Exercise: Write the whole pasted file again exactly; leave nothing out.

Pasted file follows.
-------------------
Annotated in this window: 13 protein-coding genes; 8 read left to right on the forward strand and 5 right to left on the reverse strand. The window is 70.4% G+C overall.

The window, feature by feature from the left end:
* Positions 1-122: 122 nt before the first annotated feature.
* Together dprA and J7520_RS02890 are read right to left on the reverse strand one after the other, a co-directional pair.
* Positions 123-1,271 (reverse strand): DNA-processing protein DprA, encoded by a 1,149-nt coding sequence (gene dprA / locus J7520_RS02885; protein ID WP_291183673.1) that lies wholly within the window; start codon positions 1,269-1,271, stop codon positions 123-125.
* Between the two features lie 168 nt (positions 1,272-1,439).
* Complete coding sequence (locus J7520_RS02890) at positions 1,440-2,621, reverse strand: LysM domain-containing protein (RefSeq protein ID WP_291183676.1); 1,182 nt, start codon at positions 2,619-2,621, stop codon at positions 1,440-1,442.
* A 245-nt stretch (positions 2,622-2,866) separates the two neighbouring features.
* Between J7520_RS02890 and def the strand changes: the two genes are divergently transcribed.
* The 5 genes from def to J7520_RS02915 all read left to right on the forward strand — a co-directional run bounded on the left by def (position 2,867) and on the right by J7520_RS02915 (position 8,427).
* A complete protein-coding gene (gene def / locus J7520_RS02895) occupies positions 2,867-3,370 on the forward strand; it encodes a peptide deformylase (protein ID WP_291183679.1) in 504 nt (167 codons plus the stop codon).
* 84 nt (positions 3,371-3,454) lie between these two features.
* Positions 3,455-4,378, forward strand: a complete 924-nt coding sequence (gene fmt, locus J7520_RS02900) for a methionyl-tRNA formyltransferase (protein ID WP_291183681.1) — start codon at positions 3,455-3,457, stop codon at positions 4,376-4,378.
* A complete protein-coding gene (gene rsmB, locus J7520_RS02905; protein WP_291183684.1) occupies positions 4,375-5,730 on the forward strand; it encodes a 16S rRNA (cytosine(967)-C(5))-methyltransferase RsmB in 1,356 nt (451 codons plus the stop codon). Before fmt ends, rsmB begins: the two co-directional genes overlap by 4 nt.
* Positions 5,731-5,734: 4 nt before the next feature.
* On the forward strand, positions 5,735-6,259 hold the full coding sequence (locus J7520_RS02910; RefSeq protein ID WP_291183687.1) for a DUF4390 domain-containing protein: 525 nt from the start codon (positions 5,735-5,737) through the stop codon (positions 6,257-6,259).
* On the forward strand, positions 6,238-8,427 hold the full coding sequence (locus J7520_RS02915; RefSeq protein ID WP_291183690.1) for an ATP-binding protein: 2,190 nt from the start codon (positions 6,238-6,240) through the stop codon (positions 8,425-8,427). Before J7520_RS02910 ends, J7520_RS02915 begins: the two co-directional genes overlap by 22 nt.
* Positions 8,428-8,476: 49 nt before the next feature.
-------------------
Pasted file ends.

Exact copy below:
Annotated in this window: 13 protein-coding genes; 8 read left to right on the forward strand and 5 right to left on the reverse strand. The window is 70.4% G+C overall.

The window, feature by feature from the left end:
* Positions 1-122: 122 nt before the first annotated feature.
* Together dprA and J7520_RS02890 are read right to left on the reverse strand one after the other, a co-directional pair.
* Positions 123-1,271 (reverse strand): DNA-processing protein DprA, encoded by a 1,149-nt coding sequence (gene dprA / locus J7520_RS02885; protein ID WP_291183673.1) that lies wholly within the window; start codon positions 1,269-1,271, stop codon positions 123-125.
* Between the two features lie 168 nt (positions 1,272-1,439).
* Complete coding sequence (locus J7520_RS02890) at positions 1,440-2,621, reverse strand: LysM domain-containing protein (RefSeq protein ID WP_291183676.1); 1,182 nt, start codon at positions 2,619-2,621, stop codon at positions 1,440-1,442.
* A 245-nt stretch (positions 2,622-2,866) separates the two neighbouring features.
* Between J7520_RS02890 and def the strand changes: the two genes are divergently transcribed.
* The 5 genes from def to J7520_RS02915 all read left to right on the forward strand — a co-directional run bounded on the left by def (position 2,867) and on the right by J7520_RS02915 (position 8,427).
* A complete protein-coding gene (gene def / locus J7520_RS02895) occupies positions 2,867-3,370 on the forward strand; it encodes a peptide deformylase (protein ID WP_291183679.1) in 504 nt (167 codons plus the stop codon).
* 84 nt (positions 3,371-3,454) lie between these two features.
* Positions 3,455-4,378, forward strand: a complete 924-nt coding sequence (gene fmt, locus J7520_RS02900) for a methionyl-tRNA formyltransferase (protein ID WP_291183681.1) — start codon at positions 3,455-3,457, stop codon at positions 4,376-4,378.
* A complete protein-coding gene (gene rsmB, locus J7520_RS02905; protein WP_291183684.1) occupies positions 4,375-5,730 on the forward strand; it encodes a 16S rRNA (cytosine(967)-C(5))-methyltransferase RsmB in 1,356 nt (451 codons plus the stop codon). Before fmt ends, rsmB begins: the two co-directional genes overlap by 4 nt.
* Positions 5,731-5,734: 4 nt before the next feature.
* On the forward strand, positions 5,735-6,259 hold the full coding sequence (locus J7520_RS02910; RefSeq protein ID WP_291183687.1) for a DUF4390 domain-containing protein: 525 nt from the start codon (positions 5,735-5,737) through the stop codon (positions 6,257-6,259).
* On the forward strand, positions 6,238-8,427 hold the full coding sequence (locus J7520_RS02915; RefSeq protein ID WP_291183690.1) for an ATP-binding protein: 2,190 nt from the start codon (positions 6,238-6,240) through the stop codon (positions 8,425-8,427). Before J7520_RS02910 ends, J7520_RS02915 begins: the two co-directional genes overlap by 22 nt.
* Positions 8,428-8,476: 49 nt before the next feature.